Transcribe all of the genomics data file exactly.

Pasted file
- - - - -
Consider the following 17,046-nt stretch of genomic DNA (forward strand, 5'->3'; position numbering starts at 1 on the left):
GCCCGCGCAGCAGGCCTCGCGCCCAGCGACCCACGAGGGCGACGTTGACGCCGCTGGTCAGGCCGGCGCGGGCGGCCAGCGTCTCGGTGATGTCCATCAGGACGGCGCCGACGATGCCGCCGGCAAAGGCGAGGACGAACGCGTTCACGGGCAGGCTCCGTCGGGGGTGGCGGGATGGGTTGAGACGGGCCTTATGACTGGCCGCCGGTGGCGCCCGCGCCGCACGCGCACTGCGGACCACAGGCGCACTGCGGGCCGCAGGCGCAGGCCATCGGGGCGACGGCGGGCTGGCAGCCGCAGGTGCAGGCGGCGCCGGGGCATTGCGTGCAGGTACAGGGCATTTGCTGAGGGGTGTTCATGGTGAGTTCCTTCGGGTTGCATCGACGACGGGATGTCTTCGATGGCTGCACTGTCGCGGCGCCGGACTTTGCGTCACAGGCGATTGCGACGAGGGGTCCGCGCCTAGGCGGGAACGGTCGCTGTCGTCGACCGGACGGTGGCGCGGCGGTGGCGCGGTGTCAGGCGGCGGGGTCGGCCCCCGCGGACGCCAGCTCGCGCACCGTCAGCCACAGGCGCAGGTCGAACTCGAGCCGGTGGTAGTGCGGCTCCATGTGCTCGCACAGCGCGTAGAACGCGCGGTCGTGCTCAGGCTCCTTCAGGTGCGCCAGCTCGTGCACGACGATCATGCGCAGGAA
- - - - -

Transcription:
Consider the following 17,046-nt stretch of genomic DNA (forward strand, 5'->3'; position numbering starts at 1 on the left):
GCCCGCGCAGCAGGCCTCGCGCCCAGCGACCCACGAGGGCGACGTTGACGCCGCTGGTCAGGCCGGCGCGGGCGGCCAGCGTCTCGGTGATGTCCATCAGGACGGCGCCGACGATGCCGCCGGCAAAGGCGAGGACGAACGCGTTCACGGGCAGGCTCCGTCGGGGGTGGCGGGATGGGTTGAGACGGGCCTTATGACTGGCCGCCGGTGGCGCCCGCGCCGCACGCGCACTGCGGACCACAGGCGCACTGCGGGCCGCAGGCGCAGGCCATCGGGGCGACGGCGGGCTGGCAGCCGCAGGTGCAGGCGGCGCCGGGGCATTGCGTGCAGGTACAGGGCATTTGCTGAGGGGTGTTCATGGTGAGTTCCTTCGGGTTGCATCGACGACGGGATGTCTTCGATGGCTGCACTGTCGCGGCGCCGGACTTTGCGTCACAGGCGATTGCGACGAGGGGTCCGCGCCTAGGCGGGAACGGTCGCTGTCGTCGACCGGACGGTGGCGCGGCGGTGGCGCGGTGTCAGGCGGCGGGGTCGGCCCCCGCGGACGCCAGCTCGCGCACCGTCAGCCACAGGCGCAGGTCGAACTCGAGCCGGTGGTAGTGCGGCTCCATGTGCTCGCACAGCGCGTAGAACGCGCGGTCGTGCTCAGGCTCCTTCAGGTGCGCCAGCTCGTGCACGACGATCATGCGCAGGAA